Recovery of the aerial photographs of Ethiopia in the 1930s uri icon

abstract

  • The aerial photographs (APs) acquired by the Istituto Geografico Militare (IGM) in the period of the Italian occupation of Ethiopia (1935-1941) have recently been discovered, scanned and organised. Until recently, the oldest APs of the country that were available had been taken in the period 1958-1964. The APs over Ethiopia in 1935-1941 consist of 8281 assemblages on approximately 50 cm Ã? 20 cm hardboard tiles, each holding a label, one nadir-pointing photograph flanked by two low-oblique photographs and one high-oblique photograph. The four APs were exposed simultaneously and were taken across the flight line. The high-oblique photograph is presented alternatively at left and at right. There is approximately 60% overlap between subsequent sets of APs. One of Santoni's glass plate multi-cameras was used, with focal length of 178 mm and with a flight height of 4000-4500 m a.s.l., which resulted in an approximate scale of 1:11,500 for the central photograph and 1:16,000 to 1:18,000 for the low-oblique APs. The surveyors oriented themselves with maps of Ethiopia at 1:400,000 scale, compiled in 1934. The flights present a dense AP coverage of Northern Ethiopia, where they were acquired in the context of upcoming battles with the Ethiopian army. Several flights preceded the later advance of the Italian army southwards to the capital Addis Ababa. Further flights took place in central Ethiopia for civilian purposes. As of 1936, the APs were used to prepare topographic maps at 1:100,000 and 1:50,000 scales. To re-process the imagery using novel techniques, procedures using digital image-based modelling have been developed. The 1935-1941 APs together with those of 1958-1964, 1994 and recent high-resolution satellite imagery are currently being used in spatio-temporal analysis, including change studies of land cover, land management and geomorphology in Ethiopia over a time span of 80 years. © 2015 Elsevier Masson SAS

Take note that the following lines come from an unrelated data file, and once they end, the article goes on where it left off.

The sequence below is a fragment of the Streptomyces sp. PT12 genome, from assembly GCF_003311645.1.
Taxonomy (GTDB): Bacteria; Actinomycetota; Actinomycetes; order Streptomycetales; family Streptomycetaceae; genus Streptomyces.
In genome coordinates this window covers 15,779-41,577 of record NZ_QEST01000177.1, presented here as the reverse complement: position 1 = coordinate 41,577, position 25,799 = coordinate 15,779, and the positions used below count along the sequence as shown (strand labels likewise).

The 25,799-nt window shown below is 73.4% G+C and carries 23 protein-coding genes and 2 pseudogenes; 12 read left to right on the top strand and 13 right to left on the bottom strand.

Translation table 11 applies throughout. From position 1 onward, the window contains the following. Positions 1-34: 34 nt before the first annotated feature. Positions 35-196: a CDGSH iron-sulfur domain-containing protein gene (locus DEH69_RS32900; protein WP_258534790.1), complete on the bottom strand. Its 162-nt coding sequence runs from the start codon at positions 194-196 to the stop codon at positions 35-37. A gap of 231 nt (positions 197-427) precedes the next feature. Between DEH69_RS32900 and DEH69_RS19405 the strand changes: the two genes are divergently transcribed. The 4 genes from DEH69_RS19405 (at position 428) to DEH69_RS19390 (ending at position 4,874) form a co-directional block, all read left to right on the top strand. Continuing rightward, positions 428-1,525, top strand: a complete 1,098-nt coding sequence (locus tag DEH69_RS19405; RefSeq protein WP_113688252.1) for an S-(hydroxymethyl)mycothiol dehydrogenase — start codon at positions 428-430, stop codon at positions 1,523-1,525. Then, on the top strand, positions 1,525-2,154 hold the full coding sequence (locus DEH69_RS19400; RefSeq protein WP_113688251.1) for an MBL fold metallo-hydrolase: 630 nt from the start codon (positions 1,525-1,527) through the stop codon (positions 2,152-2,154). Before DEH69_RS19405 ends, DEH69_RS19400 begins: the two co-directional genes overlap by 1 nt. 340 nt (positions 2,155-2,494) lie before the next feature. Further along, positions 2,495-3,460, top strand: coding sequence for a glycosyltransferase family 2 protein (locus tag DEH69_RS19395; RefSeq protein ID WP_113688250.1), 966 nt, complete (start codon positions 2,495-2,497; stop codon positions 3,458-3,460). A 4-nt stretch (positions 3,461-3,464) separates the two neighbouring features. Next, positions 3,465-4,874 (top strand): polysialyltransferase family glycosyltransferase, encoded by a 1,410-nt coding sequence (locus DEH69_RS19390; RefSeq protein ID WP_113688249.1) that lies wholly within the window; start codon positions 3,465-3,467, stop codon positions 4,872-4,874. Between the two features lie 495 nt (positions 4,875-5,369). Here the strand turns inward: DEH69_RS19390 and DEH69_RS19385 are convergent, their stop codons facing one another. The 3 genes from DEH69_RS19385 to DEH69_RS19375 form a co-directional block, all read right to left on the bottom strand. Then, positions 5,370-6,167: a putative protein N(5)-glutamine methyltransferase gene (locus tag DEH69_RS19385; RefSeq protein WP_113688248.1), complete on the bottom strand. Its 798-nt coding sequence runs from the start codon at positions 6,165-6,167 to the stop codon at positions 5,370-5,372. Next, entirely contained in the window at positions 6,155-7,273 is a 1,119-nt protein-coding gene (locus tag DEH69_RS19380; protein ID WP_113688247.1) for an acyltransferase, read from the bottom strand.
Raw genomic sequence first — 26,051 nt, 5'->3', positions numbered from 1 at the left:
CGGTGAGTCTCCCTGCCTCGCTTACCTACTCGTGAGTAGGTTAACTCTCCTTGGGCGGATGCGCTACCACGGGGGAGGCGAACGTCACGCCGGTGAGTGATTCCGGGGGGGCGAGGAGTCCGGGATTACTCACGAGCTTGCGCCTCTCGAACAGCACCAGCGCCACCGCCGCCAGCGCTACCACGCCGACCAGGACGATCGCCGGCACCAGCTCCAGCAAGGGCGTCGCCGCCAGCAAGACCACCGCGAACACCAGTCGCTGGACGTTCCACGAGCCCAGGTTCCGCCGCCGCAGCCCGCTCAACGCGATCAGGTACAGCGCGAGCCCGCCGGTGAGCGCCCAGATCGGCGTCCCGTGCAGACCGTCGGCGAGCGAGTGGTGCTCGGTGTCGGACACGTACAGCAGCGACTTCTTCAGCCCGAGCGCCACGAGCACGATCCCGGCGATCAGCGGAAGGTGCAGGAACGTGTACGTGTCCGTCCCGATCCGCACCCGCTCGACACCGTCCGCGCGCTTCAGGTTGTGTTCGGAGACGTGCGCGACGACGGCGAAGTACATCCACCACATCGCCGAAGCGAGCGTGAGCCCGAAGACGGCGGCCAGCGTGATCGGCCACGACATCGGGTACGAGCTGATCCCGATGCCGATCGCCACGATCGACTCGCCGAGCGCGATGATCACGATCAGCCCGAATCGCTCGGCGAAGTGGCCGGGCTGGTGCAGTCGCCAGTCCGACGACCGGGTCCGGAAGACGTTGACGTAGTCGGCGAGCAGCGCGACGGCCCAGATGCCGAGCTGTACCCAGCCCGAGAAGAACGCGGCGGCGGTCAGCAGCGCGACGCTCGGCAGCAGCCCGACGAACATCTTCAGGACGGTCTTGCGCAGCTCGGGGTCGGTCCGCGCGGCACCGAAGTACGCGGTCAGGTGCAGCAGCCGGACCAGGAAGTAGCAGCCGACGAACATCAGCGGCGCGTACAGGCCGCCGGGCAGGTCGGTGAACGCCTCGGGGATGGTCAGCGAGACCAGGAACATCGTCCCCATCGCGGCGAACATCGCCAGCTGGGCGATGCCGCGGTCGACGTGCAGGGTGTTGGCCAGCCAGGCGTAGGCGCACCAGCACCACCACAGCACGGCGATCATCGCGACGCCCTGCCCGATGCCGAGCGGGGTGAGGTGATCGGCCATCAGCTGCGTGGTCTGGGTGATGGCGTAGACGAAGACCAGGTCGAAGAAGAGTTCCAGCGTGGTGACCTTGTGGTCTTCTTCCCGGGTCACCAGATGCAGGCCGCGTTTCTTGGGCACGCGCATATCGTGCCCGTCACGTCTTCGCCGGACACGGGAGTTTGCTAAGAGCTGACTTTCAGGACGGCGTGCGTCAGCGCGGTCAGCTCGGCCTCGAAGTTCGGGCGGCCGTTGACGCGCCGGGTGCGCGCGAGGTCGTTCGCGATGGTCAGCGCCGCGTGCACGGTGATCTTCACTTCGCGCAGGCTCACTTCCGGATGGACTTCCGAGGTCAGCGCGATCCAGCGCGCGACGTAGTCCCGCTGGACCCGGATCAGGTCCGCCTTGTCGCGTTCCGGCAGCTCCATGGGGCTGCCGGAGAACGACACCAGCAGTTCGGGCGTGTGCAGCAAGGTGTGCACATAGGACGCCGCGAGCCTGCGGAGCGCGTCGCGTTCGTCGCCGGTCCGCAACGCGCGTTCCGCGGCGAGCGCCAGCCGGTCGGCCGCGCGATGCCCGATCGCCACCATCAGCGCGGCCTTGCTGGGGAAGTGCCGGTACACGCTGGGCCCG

publication date

  • 2016
  • 2016